Spaceflight Insider

SNC’s Dream Chaser finishes CCDev-2 – CORRECTION

Sierra Nevada Corporation has successfully completed the last of its milestones under NASA's CCDev agreement and is now ready to move on to the Commercial Crew integrated Capability phase of the Dream Chaser spacecraft's development. Image Credit: SNC

Sierra Nevada Corporation (SNC) announced Monday that the company’s Dream Chaser space plane has successfully finished NASA’s Commercial Crew Development phase, round 2 (CCDev2) and will now continue to work on the Commercial Crew integrated Capability (CCiCap) phase. The last hurdle for the company’s offering under CCDev2 was to pass a review of the first free-flight test of the spacecraft. Although the landing left something to be desired, in terms of what the was to be conducted during the free flight – was a success.

SNC conducted the test October 26 at NASA’s historic Dryden Flight Research Center located in California. The test was conducted to gain data regarding the stubby spaceplane’s aerodynamic and flight control capabilities.

Image Credit: SNC

Image Credit: SNC

Sierra Nevada Corporation has been working with NASA to develop Dream Chaser under CCDev2 for more than two years. The agency hopes that SNC and the two other companies involved in NASA’s Commercial Crew Program will be able to ferry astronauts to the International Space Station. Dream Chaser will not be able to reach the orbiting laboratory on its own power however. To get out of Earth’s gravity well, the space plane will need a booster, in this case, provide by United Launch Alliance’s Atlas v rocket.

“A spacecraft that lands on runways provides unique benefits for commercial spaceflight, but also presents unique development challenges,” said Phil McAlister, NASA’s director of Commercial Spaceflight Development. “This flight of the Dream Chaser’s full-scale atmospheric flight test vehicle considerably improves confidence in the Dream Chaser’s design and Sierra Nevada Corporation’s ability to overcome engineering development challenges.”

Besides the free flight, Dream Chaser has had an array of tests conducted on it to validate the design. Some of these include: wind tunnel testing, captive-carry flights, avionics, flight control and more.

“SNC is pleased to begin flight testing and to have successfully completed the CCDev2 agreement,” said Mark Sirangelo, corporate vice president and head of SNC’s Space Systems. “Having the Dream Chaser flight exceed our expectations on its first autonomous flight was an extraordinary accomplishment for SNC, its team of industry, government and university partners and all those who worked on the NASA heritage HL-20.”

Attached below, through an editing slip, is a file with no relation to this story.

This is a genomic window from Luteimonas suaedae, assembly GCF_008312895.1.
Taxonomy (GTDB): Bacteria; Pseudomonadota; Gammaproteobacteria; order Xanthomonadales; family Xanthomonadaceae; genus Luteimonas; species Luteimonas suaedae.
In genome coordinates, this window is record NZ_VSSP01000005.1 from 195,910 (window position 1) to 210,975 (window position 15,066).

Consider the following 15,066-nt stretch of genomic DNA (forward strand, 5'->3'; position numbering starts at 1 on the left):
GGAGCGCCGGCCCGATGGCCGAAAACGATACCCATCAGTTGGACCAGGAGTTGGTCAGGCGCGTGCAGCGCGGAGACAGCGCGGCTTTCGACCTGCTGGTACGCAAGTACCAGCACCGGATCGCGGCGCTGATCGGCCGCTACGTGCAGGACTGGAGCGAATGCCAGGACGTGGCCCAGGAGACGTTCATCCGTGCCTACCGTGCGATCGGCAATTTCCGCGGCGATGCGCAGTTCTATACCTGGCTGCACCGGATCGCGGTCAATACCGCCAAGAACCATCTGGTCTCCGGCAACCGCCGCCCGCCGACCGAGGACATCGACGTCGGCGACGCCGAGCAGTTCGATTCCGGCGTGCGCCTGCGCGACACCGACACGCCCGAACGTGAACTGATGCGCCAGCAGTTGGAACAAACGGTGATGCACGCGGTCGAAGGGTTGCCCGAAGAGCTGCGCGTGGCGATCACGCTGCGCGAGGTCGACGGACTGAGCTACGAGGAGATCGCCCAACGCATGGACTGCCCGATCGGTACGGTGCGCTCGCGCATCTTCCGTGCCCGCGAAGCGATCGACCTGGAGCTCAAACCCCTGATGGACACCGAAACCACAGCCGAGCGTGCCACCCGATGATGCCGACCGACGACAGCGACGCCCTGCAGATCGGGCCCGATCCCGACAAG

According to the space agency, all of the partners competing under NASA’s Commercial Crew efforts have met their established milestones.

“We thank NASA for the tremendous support we have received over the life of the CCDev2 agreement and look forward to continuing our strong working relationship in building the next-generation crew transportation vehicle,” Sirangelo said. “Our goal is to restore America’s leadership in human spaceflight and completing CCDev2 was a critical step along that path.”

CORRECTION – This report originally stated that SNC had completed CCDev2 and was now moving on to CCiCap. This was incorrect as SNC has already completed 7 of its 12 milestones under CCiCap. We apologize for any confusion that this might have caused. 

 

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Jason Rhian spent several years honing his skills with internships at NASA, the National Space Society and other organizations. He has provided content for outlets such as: Aviation Week & Space Technology, Space.com, The Mars Society and Universe Today.

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